Thursday, March 15, 2018

In the Future

by Madeleine Kando

In the future there won’t be any poverty. All the poor people will have left, replaced by the economically challenged. There won’t be any more short people, fat people, ugly people or stupid people either. There will be a lot more vertically challenged, horizontally challenged, esthetically challenged and mentally challenged individuals, though.

In the future, there will be many more fast food restaurants, where the food will be so fast, that people won’t have time to chew. All cars will be equipped with puke bags, just in case you gag on the fast food you didn’t have time to chew. That’s ok though, cars will be self-driving, so you will be able to puke your heart out.

There will still be a few slow-food restaurants, but forget about the service. If you go to one of those archaic places and you hear someone say: ‘I’ll have THE chicken’, it’s going to be a mad-dash to the kitchen, trying to grab that one chicken before someone else does. Vegetarian dishes on the menu will be half-price, since vegetables don’t have legs to run with. Read more...

Thursday, March 8, 2018

Enlightenment Now: A Book Review

By Madeleine Kando

Every morning I get the New York Times’ ‘morning briefing’ in my inbox, waiting there patiently, until I have had my first cup of coffee and am as ready as I can be, to brace the calamities of the day’s news.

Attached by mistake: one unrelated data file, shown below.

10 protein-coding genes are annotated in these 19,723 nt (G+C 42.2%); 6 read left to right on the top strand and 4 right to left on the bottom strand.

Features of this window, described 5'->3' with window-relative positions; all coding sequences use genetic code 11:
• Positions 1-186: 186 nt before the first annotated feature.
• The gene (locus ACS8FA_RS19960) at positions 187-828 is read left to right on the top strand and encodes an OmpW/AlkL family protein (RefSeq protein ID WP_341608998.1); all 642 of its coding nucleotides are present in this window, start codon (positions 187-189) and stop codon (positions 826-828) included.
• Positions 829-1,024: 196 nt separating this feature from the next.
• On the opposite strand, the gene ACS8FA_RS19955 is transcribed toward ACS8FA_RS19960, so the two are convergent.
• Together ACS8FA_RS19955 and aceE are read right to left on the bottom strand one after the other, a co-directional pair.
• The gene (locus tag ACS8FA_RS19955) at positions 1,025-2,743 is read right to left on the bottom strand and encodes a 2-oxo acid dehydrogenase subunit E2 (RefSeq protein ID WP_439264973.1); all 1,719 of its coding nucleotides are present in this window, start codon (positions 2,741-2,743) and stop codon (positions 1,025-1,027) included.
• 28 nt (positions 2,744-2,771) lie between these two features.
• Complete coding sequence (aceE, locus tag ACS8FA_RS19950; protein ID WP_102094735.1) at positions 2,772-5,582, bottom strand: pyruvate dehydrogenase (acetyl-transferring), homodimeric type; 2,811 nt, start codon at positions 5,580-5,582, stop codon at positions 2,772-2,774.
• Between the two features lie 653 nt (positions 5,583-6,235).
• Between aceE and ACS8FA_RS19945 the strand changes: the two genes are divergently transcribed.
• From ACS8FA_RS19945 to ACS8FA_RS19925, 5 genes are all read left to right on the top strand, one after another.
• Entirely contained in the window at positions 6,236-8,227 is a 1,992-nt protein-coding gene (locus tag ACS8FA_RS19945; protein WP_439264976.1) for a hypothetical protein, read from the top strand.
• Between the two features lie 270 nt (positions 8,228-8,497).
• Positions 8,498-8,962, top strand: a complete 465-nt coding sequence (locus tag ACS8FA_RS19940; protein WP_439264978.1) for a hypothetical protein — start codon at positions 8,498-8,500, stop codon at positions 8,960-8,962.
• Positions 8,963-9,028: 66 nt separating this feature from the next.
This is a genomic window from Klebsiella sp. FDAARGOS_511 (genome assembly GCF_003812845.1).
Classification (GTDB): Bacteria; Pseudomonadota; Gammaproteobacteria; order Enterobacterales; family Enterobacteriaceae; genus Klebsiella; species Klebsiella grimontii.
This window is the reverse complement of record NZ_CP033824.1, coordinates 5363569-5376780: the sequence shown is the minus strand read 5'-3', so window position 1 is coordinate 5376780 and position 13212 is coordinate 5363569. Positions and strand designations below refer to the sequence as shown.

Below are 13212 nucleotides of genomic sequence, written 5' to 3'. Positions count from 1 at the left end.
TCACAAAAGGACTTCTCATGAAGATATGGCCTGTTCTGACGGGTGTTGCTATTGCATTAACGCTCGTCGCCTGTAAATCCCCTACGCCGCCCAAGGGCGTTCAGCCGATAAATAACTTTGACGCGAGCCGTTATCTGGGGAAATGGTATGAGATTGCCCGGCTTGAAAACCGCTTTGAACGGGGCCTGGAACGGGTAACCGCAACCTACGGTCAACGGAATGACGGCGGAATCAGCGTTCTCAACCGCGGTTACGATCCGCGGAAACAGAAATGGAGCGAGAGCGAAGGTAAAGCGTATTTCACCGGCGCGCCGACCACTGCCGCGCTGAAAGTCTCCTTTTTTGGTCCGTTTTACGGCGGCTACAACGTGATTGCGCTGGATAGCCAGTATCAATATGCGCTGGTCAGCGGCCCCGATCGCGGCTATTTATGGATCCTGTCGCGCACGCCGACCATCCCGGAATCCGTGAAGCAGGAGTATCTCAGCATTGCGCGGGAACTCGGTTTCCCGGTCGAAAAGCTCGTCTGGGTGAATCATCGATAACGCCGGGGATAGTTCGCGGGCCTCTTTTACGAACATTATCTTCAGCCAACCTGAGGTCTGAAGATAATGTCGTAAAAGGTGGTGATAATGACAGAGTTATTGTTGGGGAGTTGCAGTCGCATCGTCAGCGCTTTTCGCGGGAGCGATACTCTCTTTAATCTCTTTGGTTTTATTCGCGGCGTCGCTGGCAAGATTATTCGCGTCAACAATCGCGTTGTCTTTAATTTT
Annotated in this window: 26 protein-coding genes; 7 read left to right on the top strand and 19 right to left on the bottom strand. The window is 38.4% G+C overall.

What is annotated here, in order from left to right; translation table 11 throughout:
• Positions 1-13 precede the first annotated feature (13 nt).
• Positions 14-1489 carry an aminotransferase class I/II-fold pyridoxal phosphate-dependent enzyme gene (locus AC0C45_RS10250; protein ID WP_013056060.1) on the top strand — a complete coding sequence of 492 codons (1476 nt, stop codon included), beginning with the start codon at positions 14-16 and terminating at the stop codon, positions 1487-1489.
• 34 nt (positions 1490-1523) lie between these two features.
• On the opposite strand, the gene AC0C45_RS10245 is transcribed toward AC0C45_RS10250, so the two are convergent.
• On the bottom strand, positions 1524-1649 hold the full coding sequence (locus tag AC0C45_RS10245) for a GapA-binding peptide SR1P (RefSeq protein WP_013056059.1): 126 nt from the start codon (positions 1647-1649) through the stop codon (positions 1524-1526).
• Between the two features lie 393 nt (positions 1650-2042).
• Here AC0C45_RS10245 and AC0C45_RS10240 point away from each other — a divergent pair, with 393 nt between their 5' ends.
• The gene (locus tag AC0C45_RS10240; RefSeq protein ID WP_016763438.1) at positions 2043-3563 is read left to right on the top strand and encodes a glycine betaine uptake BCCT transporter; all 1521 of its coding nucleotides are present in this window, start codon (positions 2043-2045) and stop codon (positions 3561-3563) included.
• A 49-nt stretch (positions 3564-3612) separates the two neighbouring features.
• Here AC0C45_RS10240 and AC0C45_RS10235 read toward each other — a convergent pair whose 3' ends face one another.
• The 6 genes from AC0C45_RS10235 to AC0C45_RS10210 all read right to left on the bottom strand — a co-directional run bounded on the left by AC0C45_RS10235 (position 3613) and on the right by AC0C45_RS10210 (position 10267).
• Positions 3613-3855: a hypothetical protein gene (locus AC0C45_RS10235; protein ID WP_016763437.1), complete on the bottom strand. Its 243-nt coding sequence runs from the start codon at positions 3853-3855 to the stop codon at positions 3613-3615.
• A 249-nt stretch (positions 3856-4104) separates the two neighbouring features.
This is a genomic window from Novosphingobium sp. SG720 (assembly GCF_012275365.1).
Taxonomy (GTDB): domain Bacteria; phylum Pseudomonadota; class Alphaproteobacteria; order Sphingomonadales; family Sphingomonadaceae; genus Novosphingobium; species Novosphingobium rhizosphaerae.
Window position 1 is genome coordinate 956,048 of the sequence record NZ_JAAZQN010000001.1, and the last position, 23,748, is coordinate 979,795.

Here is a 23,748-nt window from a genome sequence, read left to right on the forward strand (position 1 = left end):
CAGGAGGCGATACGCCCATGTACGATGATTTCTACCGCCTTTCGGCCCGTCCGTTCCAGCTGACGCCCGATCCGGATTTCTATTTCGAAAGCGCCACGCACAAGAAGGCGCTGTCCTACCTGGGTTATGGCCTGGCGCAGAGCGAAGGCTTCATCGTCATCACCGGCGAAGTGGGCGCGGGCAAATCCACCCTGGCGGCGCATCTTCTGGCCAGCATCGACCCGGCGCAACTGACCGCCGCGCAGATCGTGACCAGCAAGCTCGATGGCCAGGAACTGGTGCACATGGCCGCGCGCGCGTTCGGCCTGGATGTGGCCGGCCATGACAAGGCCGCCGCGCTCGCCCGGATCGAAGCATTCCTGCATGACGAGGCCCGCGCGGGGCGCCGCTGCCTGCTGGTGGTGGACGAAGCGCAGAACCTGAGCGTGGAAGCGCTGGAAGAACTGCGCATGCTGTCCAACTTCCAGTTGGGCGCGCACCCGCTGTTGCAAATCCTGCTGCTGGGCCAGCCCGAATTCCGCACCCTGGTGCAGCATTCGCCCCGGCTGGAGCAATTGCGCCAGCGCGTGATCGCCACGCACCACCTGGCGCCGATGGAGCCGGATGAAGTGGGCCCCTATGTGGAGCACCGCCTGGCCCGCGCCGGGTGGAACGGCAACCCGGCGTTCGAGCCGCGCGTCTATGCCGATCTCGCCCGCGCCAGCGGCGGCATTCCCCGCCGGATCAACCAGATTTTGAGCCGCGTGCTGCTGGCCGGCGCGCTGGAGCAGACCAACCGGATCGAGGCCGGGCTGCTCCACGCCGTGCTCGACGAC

Some of today’s headlines read: Trump imposes tariffs on steel and aluminium imports. Hope Hicks resigns after testifying for 8 hours before the House Intelligence Committee. Nepotism rampant in the White House. Freezing temperatures caused by a weakening polar vortex are battering Europe. Putin is threatening Western nations with a new generation of nuclear weapons.

And those are just the main points. It doesn’t say how many people were shot, how many children didn’t have enough to eat, how long Medicare will survive or whether access to birth control will be made more difficult.

The only thing that gives me hope, is that we, the people can still disagree, gripe, bitch, whine and kick up a fuss about how we are governed. but does that make an iota of difference? Does it decrease poverty, crime and corruption? Does it make us progress?

In ‘Enlightenment Now: The Case for Reason, Science, Humanism, and Progress’, psychologist and linguist Steven Pinker, shows that we are, indeed, making progress, regardless of what the New York Times tells us.

Pinker's clear intention is to take the wind out of every imaginable argument against the case for human progress. To me, reading this book felt like a breath of fresh air. Is he too optimistic? Many people think so, including social philosopher John Gray, whom Pinker calls a progressophobe. Read more...

Friday, March 2, 2018

The 2018 Winter Olympics: Rankings

93 countries participated in the  recent Winter Games in Pyongchang. 30 of them won 1 or more medals. 63 did not.

I gave each country 3 points for a gold medal, 2 for silver and 1 for bronze.  I then ranked all the countries by total points. For example, Norway had 13 gold medals, 14 silver and 11 bronze, for a total of 82 points. The US had (9 x 3) + (8 x 2) + (6 x 1) = 49, and so forth.

I then calculated each country’s PER CAPITA score. The table below ranks the 30 medal-winning countries by per capita points earned:

Thursday, February 22, 2018


That’s it. We are there. We have reached the point of insanity. I’m referring to the “gun debate” in the aftermath of the Parkland shooting.